While we have no one to blame but ourselves, I suppose, since GOOD Magazine accepted nominations for their United States of GOOD Sandwiches project, but they seem to have some confusion about what a sandwich is. For example, they considered huevos rancheros and fish tacos as finalists? I love both menu items, but they're neither are sandwiches by the basic definitions I'm aware of:
"AZ is the heart of the Southwest and Tex-Mex food is the official food of the desert," one Arizonan GOOD reader writes in. "That said, our state sandwich should be huevos rancheros with flour (whole wheat, preferably) tortilla. Perfect for any meal and has all the food groups, not to mention it's importance in Cormac McCarthy's Border Trilogy."
As an Arizonan myself, I can tell you that the state doesn't really have a sandwich. Still, I must disqualify huevos rancheros on the basis of it not being a sandwich under even the most liberal definition of the term. (Also, McCarthy's trilogy is set mostly in New Mexico and Texas). The fish taco is a good patch for the huevos rancheros problem—though not a sandwich under all definitions of the term, at least you can pick it up with your hands. But while fish tacos are popular throughout the state, Arizona isn't exactly known for its bodies of water. So I hereby nominate the Navajo taco, a delicious wedding of Arizona's Mexican and Native American cultural heritage—just take a traditional taco filling and wrap it in warm flatbread. The sandwich also represents the uncomfortable mainstream appropriation of native cultures that has come to define Arizona in recent years (even the name "Navajo taco" is a pretty crude construction). It might not be GOOD, but at least it's honest.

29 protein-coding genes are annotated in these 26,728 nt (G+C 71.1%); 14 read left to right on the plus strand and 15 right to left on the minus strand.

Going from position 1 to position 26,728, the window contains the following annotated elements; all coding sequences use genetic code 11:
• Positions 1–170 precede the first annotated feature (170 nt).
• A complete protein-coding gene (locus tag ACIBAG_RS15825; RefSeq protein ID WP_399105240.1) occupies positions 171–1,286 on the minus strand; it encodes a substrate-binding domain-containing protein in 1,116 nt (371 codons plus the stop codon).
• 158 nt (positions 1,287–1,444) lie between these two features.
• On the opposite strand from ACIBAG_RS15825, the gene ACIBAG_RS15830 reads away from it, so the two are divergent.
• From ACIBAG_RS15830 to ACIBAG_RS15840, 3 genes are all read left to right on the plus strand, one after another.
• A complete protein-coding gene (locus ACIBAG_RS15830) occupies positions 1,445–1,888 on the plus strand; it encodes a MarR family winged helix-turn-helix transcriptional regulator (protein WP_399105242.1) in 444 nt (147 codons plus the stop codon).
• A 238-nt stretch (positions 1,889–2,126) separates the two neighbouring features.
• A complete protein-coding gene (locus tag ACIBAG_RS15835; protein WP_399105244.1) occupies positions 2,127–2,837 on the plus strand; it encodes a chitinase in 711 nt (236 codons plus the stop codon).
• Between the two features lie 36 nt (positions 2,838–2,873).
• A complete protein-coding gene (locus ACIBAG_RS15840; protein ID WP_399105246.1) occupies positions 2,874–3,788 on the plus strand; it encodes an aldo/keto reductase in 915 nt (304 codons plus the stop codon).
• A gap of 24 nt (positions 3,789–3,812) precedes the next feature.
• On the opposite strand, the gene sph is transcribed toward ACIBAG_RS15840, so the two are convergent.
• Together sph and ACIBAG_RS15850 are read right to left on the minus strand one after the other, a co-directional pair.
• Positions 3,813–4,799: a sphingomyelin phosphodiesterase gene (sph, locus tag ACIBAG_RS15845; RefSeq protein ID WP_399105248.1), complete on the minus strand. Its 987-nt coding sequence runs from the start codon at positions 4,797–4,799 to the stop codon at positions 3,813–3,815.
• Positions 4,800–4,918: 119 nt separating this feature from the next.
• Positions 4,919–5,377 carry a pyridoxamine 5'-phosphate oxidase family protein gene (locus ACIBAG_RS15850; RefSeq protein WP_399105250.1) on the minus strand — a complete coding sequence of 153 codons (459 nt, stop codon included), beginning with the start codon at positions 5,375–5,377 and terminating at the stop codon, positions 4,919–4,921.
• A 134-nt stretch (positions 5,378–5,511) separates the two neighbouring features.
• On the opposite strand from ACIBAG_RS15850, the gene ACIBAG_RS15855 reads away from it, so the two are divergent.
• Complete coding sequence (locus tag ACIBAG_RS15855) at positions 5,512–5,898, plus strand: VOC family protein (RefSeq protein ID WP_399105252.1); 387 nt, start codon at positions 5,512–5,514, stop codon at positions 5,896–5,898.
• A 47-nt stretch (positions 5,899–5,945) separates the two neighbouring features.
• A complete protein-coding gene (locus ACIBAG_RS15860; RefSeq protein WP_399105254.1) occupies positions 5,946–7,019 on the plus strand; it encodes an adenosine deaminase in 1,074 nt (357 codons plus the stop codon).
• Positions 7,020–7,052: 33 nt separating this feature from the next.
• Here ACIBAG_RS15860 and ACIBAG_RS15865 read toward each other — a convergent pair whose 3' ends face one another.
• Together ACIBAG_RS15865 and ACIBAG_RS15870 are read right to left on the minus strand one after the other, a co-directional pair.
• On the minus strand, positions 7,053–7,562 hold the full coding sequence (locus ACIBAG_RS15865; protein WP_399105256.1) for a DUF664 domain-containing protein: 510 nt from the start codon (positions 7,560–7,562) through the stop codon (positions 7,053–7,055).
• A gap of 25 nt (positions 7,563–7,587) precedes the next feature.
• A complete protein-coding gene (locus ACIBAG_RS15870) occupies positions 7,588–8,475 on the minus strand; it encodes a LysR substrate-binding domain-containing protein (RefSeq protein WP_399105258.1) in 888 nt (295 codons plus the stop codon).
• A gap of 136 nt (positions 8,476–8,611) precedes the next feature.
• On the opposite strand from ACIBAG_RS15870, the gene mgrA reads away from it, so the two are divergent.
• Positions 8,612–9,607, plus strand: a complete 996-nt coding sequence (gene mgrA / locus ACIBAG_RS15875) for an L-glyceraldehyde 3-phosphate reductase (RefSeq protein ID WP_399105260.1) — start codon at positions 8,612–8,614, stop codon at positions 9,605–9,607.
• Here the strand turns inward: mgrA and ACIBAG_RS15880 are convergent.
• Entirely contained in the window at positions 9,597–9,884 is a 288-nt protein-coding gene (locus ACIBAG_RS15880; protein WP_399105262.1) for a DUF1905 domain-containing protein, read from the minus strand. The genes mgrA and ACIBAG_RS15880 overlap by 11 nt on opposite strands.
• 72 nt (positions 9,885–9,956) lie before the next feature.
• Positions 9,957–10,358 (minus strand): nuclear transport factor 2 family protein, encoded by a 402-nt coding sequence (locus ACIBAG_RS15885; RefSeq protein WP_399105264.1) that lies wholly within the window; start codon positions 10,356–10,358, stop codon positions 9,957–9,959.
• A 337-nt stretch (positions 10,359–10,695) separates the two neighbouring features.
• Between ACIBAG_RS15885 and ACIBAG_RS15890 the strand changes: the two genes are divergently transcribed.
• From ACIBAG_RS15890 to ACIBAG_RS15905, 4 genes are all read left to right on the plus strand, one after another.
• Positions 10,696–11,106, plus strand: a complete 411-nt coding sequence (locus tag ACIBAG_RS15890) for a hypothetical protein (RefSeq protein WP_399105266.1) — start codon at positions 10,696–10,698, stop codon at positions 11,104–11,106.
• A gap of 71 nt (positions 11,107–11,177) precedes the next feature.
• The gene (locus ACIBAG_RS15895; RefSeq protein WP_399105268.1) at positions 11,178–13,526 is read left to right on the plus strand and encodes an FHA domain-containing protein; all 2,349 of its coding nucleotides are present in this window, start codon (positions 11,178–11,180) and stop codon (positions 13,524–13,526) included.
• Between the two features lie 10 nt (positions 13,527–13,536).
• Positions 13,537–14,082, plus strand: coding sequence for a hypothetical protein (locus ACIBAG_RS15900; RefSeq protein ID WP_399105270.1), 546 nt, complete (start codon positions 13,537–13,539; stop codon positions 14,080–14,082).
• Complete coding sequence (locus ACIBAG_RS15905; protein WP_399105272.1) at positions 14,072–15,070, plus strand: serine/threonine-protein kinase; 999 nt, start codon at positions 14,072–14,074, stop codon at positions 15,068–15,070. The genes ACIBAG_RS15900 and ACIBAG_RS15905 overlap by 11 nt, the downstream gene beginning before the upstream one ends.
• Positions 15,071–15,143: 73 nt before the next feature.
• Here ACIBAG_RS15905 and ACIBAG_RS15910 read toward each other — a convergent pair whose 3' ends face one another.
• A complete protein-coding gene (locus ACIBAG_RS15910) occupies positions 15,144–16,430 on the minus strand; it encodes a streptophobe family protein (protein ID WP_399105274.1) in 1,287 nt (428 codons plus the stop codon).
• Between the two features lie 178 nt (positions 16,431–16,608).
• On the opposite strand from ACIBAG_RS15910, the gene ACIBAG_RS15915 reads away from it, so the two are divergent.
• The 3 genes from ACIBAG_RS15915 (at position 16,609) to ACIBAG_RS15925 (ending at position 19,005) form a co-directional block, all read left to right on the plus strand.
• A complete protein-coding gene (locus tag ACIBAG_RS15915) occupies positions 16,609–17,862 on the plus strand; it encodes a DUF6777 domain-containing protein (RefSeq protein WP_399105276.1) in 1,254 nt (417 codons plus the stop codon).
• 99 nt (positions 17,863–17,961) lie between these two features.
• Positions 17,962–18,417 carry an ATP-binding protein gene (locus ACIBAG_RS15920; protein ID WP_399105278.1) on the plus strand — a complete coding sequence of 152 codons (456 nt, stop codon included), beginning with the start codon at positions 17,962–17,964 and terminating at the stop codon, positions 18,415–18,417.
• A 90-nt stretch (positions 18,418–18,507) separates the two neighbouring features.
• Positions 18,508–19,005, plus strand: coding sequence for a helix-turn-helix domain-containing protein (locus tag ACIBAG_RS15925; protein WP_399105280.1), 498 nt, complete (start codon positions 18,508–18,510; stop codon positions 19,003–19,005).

Isn't the obvious pick the torta? Throw whatever you want on it (my call: carnitas, always), but here and in our overheated neighbor to the north, you can get a solid torta nearly anywhere. And, at very least, it's clearly an actual sandwich. Bah.